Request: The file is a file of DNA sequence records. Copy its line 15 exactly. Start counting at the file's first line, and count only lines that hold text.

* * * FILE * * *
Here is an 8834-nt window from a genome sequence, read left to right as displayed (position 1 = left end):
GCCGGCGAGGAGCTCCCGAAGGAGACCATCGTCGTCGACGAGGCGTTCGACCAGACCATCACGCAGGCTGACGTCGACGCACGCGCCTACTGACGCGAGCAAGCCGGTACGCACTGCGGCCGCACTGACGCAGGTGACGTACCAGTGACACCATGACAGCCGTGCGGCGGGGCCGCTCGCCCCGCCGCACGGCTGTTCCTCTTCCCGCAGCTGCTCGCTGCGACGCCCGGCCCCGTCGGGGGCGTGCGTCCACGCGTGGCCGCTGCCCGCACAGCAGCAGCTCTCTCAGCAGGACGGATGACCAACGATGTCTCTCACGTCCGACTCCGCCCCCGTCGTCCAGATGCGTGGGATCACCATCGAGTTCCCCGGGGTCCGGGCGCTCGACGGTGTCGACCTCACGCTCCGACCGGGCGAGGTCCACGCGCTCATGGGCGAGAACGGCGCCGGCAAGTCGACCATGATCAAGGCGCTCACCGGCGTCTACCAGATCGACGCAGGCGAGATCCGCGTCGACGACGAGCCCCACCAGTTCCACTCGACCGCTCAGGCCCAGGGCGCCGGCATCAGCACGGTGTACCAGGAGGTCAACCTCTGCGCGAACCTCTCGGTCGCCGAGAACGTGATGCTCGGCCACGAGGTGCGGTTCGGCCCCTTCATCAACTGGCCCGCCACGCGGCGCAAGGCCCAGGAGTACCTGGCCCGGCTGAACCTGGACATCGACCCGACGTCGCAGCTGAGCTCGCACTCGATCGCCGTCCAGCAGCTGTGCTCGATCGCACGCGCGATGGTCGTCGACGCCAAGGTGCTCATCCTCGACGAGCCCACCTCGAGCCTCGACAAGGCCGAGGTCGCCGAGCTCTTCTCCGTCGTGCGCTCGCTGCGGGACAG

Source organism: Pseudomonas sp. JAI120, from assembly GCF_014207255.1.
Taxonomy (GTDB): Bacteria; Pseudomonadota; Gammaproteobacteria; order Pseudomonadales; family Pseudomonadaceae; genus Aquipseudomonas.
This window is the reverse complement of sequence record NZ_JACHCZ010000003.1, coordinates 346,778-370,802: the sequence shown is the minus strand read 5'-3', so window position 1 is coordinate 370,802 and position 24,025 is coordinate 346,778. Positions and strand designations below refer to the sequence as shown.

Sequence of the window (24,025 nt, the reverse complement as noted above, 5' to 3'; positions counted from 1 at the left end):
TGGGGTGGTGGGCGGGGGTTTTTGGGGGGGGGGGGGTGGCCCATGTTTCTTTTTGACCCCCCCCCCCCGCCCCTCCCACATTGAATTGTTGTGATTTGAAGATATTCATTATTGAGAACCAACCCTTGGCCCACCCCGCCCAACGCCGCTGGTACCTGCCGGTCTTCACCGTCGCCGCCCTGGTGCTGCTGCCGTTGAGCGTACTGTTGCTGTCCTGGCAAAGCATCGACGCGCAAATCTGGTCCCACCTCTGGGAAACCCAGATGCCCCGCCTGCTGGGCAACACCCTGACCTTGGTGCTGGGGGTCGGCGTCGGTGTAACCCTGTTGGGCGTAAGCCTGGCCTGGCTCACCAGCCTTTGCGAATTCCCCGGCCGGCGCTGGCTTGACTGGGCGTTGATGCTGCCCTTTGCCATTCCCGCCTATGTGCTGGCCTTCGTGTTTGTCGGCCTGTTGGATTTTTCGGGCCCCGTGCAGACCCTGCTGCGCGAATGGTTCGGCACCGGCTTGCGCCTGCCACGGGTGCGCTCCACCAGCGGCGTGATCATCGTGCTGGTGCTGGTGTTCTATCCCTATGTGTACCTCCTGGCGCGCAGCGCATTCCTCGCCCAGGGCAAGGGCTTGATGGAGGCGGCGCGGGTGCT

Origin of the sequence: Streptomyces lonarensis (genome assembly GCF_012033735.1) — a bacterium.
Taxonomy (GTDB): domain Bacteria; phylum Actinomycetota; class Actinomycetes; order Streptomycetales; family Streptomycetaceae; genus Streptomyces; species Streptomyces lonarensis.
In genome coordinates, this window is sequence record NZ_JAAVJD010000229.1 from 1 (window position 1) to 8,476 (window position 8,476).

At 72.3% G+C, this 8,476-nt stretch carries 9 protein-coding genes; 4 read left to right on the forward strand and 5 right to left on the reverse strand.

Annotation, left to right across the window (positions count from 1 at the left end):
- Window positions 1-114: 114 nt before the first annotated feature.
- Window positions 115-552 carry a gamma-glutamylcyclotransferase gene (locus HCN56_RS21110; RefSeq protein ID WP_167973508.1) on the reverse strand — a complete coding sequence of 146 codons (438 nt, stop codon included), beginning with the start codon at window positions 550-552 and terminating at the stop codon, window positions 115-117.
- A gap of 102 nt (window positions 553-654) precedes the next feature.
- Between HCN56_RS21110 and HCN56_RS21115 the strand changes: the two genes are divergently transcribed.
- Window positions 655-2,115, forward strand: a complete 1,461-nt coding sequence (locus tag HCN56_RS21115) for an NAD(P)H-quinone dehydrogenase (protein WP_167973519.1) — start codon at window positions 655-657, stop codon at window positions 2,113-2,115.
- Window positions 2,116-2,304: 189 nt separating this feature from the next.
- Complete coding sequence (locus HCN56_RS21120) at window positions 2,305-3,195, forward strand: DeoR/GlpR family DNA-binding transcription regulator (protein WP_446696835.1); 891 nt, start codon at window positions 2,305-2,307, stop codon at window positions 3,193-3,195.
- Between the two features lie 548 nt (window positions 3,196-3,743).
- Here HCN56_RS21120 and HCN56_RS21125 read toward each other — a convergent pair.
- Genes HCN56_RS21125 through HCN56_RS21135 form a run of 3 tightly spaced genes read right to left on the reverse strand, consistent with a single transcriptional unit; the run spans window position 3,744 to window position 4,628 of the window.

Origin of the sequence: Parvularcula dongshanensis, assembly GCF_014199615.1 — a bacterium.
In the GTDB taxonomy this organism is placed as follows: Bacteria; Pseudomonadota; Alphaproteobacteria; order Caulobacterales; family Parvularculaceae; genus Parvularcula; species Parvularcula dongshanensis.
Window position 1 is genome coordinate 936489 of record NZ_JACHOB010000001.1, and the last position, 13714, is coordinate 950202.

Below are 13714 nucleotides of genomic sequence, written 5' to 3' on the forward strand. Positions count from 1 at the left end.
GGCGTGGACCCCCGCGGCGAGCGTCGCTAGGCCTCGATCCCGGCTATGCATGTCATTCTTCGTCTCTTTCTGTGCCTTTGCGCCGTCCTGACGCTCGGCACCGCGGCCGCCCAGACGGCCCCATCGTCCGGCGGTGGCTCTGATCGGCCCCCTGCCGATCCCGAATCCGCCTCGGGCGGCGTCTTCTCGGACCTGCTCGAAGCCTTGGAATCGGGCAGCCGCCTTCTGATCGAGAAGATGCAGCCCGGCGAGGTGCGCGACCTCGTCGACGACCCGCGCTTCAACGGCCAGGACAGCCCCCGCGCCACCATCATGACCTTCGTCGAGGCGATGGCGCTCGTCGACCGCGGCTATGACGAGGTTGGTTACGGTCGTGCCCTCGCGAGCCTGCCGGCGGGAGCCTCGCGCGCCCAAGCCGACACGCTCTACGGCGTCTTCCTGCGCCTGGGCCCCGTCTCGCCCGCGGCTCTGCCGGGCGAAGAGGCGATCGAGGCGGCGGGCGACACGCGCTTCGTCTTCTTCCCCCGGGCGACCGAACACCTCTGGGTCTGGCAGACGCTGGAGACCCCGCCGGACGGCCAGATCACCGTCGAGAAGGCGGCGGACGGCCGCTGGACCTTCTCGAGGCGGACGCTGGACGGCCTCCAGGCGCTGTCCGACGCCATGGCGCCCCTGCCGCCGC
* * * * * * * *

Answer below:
- A gap of 102 nt (window positions 553-654) precedes the next feature.